Jimmy Savile report details 'unprecedented' sex abuse
British police say late entertainer committed offences in schools, hospitals
The late entertainer Jimmy Savile committed more than 200 sex crimes over more than half a century, with most victims children and teens assaulted the length and breadth of Britain, from TV studios to hospitals and even a hospice, a police report said Friday.
Detectives said the scale of Savile's sex abuse was "unprecedented in the U.K."
The police report describes a "prolific, predatory sex offender" whose celebrity unlocked the doors of institutions across Britain, from hospitals where he served as a charity fundraiser to schools whose pupils eagerly watched his television programs — and even to the prime minister's country house, where he dined with Margaret Thatcher.
A three-month police investigation revealed a staggering 214 offences allegedly committed by Savile between 1955 and 2009, including 34 rapes, on victims aged eight to 47. In all, 450 people have come forward with information about abuse by the late TV presenter.
The number of Savile's crimes is likely to rise further as more victims' reports are officially recorded, said Detective Superintendent David Gray, the chief investigating police officer.
The catalogue of abuse is the fullest accounting yet of the allegations against Savile, a TV and radio personality who died in October 2011 at age 84. Savile's elaborate funeral reflected his career as a popular entertainer and tireless charity worker, but a documentary broadcast late last year pulled the mask away, claiming that he was a serial sex offender who traded on his celebrity to prey on vulnerable children.
"This whole sordid affair has demonstrated the tragic consequences of what happens when vulnerability collides with power," said Commander Peter Spindler, head of the police specialist crime unit.
Used celebrity status to 'hide in plain sight'
Police said Savile used his celebrity status to "hide in plain sight," winning the trust of institutions and targeting vulnerable individuals unlikely to speak out against him.
The report said Savile committed 50 offences at medical establishments, including a cancer hospice and several psychiatric hospitals, 14 at schools, and 33 at television or radio stations; 73 per cent of his victims were under 18 and 82 per cent were female, police said.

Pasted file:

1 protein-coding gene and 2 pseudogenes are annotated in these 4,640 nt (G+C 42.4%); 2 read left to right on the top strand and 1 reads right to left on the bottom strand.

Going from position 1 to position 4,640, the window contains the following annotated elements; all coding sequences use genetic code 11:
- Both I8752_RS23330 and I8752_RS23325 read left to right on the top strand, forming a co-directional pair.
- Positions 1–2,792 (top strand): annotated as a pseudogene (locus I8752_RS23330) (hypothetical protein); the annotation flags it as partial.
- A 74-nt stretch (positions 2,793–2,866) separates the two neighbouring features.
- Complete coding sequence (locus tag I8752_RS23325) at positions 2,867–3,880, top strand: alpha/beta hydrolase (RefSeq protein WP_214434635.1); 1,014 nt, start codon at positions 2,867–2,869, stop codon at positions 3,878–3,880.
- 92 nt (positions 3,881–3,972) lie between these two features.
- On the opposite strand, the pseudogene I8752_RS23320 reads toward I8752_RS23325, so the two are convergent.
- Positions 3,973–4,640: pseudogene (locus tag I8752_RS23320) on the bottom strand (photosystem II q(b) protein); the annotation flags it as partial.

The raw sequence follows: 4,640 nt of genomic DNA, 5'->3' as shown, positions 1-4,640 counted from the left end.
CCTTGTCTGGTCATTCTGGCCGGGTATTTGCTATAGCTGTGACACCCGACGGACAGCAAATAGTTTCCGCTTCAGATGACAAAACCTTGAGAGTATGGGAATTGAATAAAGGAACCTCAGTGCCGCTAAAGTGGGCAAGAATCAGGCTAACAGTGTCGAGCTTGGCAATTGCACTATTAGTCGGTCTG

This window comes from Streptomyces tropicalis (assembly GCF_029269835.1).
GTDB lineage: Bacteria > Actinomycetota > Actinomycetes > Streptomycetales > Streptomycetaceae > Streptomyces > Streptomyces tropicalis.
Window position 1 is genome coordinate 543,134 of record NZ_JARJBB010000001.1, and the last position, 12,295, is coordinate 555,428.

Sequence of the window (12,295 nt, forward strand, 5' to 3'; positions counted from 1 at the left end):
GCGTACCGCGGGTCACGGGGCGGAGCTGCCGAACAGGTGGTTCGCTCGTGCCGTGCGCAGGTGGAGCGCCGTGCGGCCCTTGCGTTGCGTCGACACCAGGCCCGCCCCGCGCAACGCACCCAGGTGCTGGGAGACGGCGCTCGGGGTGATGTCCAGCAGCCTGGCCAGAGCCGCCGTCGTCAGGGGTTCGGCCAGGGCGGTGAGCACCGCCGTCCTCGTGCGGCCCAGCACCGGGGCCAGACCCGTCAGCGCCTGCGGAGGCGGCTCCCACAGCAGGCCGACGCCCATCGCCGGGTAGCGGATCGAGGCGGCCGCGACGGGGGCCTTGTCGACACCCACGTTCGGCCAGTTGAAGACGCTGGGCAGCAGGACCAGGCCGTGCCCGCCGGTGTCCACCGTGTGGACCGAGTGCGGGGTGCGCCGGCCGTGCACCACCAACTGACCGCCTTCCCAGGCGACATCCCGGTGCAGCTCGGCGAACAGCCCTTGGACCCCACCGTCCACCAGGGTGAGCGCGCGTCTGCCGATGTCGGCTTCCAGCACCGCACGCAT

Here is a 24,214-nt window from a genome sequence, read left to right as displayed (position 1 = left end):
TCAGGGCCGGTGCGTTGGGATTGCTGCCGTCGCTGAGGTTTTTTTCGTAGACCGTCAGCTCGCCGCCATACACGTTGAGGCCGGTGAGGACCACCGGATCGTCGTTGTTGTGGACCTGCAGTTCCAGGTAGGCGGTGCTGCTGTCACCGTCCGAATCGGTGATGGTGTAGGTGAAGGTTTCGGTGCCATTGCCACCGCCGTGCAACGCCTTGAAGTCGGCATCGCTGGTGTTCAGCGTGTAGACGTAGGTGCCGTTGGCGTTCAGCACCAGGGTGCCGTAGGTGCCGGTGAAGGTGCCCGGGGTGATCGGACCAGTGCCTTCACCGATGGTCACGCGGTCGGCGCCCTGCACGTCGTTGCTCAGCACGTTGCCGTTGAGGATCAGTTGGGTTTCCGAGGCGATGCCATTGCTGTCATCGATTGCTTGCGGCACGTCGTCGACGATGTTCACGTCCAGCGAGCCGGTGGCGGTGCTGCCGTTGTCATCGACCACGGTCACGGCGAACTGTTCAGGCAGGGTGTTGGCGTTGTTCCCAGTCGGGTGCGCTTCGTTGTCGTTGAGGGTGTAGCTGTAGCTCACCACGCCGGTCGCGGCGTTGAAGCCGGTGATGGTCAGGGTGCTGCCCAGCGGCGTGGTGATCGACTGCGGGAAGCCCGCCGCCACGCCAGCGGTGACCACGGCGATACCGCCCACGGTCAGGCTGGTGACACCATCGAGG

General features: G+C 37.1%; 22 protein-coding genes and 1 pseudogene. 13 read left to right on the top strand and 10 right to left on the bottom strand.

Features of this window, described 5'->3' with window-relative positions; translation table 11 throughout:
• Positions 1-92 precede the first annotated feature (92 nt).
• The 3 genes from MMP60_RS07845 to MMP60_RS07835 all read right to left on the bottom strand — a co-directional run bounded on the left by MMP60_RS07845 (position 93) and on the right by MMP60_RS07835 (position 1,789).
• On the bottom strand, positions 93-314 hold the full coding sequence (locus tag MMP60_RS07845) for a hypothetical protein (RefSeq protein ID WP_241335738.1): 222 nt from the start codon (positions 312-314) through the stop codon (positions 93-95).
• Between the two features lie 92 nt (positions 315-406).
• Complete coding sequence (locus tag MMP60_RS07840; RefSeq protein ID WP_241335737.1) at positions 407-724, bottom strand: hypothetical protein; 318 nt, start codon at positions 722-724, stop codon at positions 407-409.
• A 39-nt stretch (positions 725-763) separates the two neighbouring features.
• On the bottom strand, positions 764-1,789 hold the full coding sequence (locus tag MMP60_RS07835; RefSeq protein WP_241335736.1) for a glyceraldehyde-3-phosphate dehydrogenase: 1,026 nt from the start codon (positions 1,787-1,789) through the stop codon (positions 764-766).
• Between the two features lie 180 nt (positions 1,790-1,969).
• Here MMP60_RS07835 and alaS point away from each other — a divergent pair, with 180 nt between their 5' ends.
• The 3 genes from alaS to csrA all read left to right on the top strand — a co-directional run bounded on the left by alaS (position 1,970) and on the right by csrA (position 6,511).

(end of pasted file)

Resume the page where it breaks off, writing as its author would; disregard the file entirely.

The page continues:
"The details provided by victims of his abuse paint the picture of a mainly opportunistic individual who used his celebrity status as a powerful tool to coerce or control them, preying on the vulnerable or star-struck for his sexual gratification," the report said.
Peter Watt of the National Society for the Prevention of Cruelty to Children said Savile was an "evil and manipulative man" who "cunningly built his entire career around gaining access to vulnerable children."
Charity work raised Savile's profile, credibility
Savile hosted the long-running BBC music show Top of the Pops, which saw everyone from the Rolling Stones to the Sex Pistols perform before an audience of excited young people. Police say victims were assaulted in dressing rooms or groped during filming breaks. One victim was a teenager who said she was assaulted at the last-ever recording of the show in 2006, when Savile was nearly 80.
"He could do anything he wanted," said Detective Supt. David Gray, who led the police investigation. "He could turn up at a school and say 'Is anyone interested in meeting me?"'
He often visited a school for troubled girls, where pupils were allegedly offered cigarettes and trips in Savile's car in return for sex. The flamboyant star often drove a convertible Rolls-Royce.
Savile also was a fundraiser for hospitals, including Leeds General Infirmary in his northern England home town and the Stoke Mandeville spinal injuries centre in southern England. Savile's charitable work raised his profile and credibility.
"I find it quite scary that people who had the power to stop him didn't use that power ... and he went on to do the most horrific things to people in the most awful circumstances," said Caroline Moore, who says Savile abused her as she recovered from a spinal operation at Stoke Mandeville in 1971.
Abuse could have been exposed earlier, officials say
Officials said Savile's abuse might have been brought to light earlier had authorities pursued allegations against him more seriously.
Spindler said Savile's victims would be disappointed he had not faced justice in his lifetime but could take comfort from authorities' resolve not to let it happen again.
"The victims themselves will get some sense of satisfaction from being heard," he said.
A parallel report drawn up by senior prosecutor Alison Levitt and also published Friday faulted officials for not pursuing allegations more vigorously. Levitt's report noted that several women had spoken to police about Savile between 2007 and 2008, but no charges were brought, in part because the women declined to testify in court.
Levitt said police could have tried harder to get them to speak out, noting in particular that the women weren't told that other victims had corroborated their accounts.
"Having spoken to the victims I have been driven to conclude that had the police and prosecutors taken a different approach a prosecution might have been possible," she wrote.